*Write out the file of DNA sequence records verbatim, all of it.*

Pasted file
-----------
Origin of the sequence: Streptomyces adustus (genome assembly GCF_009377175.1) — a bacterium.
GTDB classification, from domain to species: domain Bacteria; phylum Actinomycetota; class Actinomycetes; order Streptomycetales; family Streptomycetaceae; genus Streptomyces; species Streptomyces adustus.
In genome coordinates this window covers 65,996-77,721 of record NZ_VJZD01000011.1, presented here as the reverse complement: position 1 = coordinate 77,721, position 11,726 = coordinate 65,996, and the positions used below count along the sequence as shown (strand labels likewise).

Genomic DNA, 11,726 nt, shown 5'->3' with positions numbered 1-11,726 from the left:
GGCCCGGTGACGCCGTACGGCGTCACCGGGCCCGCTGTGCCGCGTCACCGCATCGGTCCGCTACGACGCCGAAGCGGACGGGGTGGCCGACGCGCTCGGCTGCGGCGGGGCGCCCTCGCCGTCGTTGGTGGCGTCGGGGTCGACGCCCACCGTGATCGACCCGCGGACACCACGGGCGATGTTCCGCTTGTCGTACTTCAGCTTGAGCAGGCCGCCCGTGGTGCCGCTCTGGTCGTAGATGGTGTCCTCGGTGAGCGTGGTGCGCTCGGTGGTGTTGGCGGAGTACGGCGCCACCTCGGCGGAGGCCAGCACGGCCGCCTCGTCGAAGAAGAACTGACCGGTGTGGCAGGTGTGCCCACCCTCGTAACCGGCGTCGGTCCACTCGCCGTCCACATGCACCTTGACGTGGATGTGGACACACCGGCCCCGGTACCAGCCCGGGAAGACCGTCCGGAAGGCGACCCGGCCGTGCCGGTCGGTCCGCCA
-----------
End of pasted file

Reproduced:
Origin of the sequence: Streptomyces adustus (genome assembly GCF_009377175.1) — a bacterium.
GTDB classification, from domain to species: domain Bacteria; phylum Actinomycetota; class Actinomycetes; order Streptomycetales; family Streptomycetaceae; genus Streptomyces; species Streptomyces adustus.
In genome coordinates this window covers 65,996-77,721 of record NZ_VJZD01000011.1, presented here as the reverse complement: position 1 = coordinate 77,721, position 11,726 = coordinate 65,996, and the positions used below count along the sequence as shown (strand labels likewise).

Genomic DNA, 11,726 nt, shown 5'->3' with positions numbered 1-11,726 from the left:
GGCCCGGTGACGCCGTACGGCGTCACCGGGCCCGCTGTGCCGCGTCACCGCATCGGTCCGCTACGACGCCGAAGCGGACGGGGTGGCCGACGCGCTCGGCTGCGGCGGGGCGCCCTCGCCGTCGTTGGTGGCGTCGGGGTCGACGCCCACCGTGATCGACCCGCGGACACCACGGGCGATGTTCCGCTTGTCGTACTTCAGCTTGAGCAGGCCGCCCGTGGTGCCGCTCTGGTCGTAGATGGTGTCCTCGGTGAGCGTGGTGCGCTCGGTGGTGTTGGCGGAGTACGGCGCCACCTCGGCGGAGGCCAGCACGGCCGCCTCGTCGAAGAAGAACTGACCGGTGTGGCAGGTGTGCCCACCCTCGTAACCGGCGTCGGTCCACTCGCCGTCCACATGCACCTTGACGTGGATGTGGACACACCGGCCCCGGTACCAGCCCGGGAAGACCGTCCGGAAGGCGACCCGGCCGTGCCGGTCGGTCCGCCA